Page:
Chlamydophila pneumoniae is a pathogen that is involved in acute and chronic respiratory infections and that is associated with asthma and coronary artery diseases. In this study, we evaluated the effects of PEX, a noncatalytic metalloproteinase fragment with integrin-binding activity, against experimental infections caused by C. pneumoniae. Moreover, we investigated the relationships between C. pneumoniae and α vβ 3 integrin functions in order to explain the possible mechanism of action of PEX both in vitro and in vivo. For the in vitro experiments, HeLa cells were infected with C. pneumoniae and treated with either PEX or azithromycin. The results obtained with PEX were not significantly different (P > 0.05) from those achieved with azithromycin. Similar results were also obtained in a lung infection model. Male C57BL/J6 mice inoculated intranasally with 10 6 inclusion-forming units of C. pneumoniae were treated with either PEX or azithromycin plus rifampin. Infected mice treated with PEX showed a marked decrease in C. pneumoniae counts versus those for the controls; this finding did not differ significantly (P > 0.05) from the results observed for the antibiotic-treated group. Integrin αvβ 3 plays an important role in C. pneumoniae infection. Blockage of integrin activation led to a significant inhibition of C. pneumoniae infection in HeLa cells. Moreover, CHO DHFR α vβ 3-expressing cells were significantly (P <0.001) more susceptible to C. pneumoniae infection than CHO DHFR cells. These results offer new perspectives on the treatment of C. pneumoniae infection and indicate that α vβ 3 could be a promising target for new agents developed for activity against this pathogen.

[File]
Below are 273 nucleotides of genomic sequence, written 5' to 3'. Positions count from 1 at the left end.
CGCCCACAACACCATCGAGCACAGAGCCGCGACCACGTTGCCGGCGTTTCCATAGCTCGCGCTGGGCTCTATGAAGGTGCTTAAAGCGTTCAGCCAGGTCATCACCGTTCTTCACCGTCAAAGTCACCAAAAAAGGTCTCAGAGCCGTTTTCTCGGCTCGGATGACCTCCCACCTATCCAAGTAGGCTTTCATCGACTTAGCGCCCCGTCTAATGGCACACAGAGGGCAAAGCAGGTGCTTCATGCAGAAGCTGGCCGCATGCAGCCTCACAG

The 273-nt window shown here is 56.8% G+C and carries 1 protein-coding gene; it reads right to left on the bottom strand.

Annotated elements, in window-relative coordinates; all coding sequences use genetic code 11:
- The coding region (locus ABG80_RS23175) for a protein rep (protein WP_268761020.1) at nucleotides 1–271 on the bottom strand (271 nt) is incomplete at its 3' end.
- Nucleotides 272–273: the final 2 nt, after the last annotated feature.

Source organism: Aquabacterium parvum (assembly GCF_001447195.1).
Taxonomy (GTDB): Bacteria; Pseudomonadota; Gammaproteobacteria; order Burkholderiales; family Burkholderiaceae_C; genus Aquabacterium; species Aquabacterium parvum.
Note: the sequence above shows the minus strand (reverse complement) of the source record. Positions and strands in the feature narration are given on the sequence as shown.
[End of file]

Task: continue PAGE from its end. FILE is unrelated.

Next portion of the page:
ASJC Scopus subject areas
- Pharmacology (medical)